I walked into the room. Ben Zion was in bed on his back. There were intravenous tubes in his arms and a mask on his face and monitors on his head that had no hair and on his chest covered with scars. There were scars everywhere on his body where he had been cut by the glass. Long terrible jagged scars on his body everywhere. I was scared to go closer to him, scared of my own son asleep in his bed, my beautiful boy who I had loved his whole life, even when he was not with me. My son with all of his scars, with all of his pain.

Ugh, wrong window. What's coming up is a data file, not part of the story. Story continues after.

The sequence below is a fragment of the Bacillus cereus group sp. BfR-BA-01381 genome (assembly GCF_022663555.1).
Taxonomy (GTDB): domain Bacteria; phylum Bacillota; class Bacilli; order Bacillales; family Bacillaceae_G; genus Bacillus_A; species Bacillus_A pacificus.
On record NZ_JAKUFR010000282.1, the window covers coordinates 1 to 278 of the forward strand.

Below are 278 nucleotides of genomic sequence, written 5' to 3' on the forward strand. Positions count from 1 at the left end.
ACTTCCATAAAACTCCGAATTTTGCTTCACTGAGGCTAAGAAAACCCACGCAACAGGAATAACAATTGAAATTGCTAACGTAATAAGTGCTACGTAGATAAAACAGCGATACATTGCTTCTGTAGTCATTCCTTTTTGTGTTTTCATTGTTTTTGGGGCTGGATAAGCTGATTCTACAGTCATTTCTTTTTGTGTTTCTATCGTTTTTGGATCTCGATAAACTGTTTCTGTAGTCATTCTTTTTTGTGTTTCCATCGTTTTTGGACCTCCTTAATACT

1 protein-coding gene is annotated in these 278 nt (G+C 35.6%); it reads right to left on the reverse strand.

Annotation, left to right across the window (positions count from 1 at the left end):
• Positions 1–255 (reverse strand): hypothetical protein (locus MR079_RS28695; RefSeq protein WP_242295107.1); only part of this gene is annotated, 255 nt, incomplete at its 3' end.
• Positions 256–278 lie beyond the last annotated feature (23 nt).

I walked slowly to him and I started crying again. I cry because of what happened to him, and for all those lost years, and for why he was sent out of my home, and for all the times Isaac and Jacob beat him and are mean to him, and for the times I was with him when he was a boy and a baby and he smiled and laughed and for all the love I had for him. I walk to him and I say his name and I start crying very hard and it hurts my body and hurts me inside like I am destroyed and I kneel by his bed and I can’t touch him or look at him, I just say to him over and over I am sorry, I am sorry. There are no other words, and even those words aren’t enough for my feelings. There are never words for the strongest of our feelings. There is just the pain that we cannot share. Pain we must all feel alone.